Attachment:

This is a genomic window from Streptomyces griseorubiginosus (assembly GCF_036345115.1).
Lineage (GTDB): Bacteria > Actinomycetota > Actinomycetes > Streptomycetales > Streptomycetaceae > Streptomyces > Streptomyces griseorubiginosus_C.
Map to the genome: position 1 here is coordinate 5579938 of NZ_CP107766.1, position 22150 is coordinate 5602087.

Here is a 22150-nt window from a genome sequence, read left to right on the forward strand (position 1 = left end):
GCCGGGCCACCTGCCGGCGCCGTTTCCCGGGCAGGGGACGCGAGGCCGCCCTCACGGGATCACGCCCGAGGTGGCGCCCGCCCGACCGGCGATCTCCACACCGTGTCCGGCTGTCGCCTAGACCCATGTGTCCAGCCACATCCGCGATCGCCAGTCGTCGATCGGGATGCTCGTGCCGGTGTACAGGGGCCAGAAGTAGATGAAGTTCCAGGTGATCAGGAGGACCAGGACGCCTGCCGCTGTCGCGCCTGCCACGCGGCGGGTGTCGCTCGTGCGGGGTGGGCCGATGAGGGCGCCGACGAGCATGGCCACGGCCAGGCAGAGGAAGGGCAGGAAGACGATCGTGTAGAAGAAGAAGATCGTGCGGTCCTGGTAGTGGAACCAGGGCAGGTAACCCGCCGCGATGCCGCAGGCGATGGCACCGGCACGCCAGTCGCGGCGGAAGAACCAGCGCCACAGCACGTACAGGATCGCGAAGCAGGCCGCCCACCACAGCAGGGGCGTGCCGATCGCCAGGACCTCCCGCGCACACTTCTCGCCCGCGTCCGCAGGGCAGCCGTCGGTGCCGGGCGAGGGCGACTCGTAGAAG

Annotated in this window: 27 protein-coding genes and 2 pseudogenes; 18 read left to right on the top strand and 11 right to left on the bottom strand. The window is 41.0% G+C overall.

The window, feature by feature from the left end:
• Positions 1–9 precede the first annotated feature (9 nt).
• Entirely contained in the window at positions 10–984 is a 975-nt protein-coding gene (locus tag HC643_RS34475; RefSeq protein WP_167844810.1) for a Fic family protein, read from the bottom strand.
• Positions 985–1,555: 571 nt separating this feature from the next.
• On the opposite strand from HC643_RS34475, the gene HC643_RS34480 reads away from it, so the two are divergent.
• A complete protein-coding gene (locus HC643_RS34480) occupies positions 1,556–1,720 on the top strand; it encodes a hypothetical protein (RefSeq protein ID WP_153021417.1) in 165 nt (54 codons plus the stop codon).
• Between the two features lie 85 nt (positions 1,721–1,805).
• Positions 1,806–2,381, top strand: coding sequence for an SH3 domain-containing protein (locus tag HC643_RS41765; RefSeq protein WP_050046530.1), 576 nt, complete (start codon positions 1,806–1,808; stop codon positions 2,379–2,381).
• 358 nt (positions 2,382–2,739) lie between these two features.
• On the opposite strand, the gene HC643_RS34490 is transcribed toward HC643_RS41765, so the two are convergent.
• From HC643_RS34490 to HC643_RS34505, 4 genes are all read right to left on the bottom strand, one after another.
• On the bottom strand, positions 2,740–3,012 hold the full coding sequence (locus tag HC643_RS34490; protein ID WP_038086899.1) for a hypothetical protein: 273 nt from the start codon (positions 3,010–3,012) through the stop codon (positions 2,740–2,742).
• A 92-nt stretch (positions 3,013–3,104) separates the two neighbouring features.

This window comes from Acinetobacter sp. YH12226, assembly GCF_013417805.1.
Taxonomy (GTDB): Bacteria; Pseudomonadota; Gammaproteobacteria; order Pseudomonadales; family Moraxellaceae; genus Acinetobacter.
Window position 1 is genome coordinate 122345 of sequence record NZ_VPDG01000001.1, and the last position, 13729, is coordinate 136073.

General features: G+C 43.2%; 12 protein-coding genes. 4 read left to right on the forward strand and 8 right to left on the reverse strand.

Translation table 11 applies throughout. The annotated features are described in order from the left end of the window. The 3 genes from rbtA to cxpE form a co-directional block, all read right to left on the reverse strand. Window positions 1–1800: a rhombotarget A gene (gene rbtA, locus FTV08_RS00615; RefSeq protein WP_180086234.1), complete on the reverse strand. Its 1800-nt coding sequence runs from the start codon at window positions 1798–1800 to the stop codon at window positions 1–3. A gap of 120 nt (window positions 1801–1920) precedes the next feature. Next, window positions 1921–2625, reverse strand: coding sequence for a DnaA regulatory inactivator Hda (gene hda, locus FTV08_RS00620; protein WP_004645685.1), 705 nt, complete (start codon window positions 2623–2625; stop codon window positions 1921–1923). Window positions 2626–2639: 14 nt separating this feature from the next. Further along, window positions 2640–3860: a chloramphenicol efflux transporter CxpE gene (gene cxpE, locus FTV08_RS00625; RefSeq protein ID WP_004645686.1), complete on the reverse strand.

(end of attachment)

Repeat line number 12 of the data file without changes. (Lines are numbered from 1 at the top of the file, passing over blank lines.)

• A complete protein-coding gene (locus HC643_RS34480) occupies positions 1,556–1,720 on the top strand; it encodes a hypothetical protein (RefSeq protein ID WP_153021417.1) in 165 nt (54 codons plus the stop codon).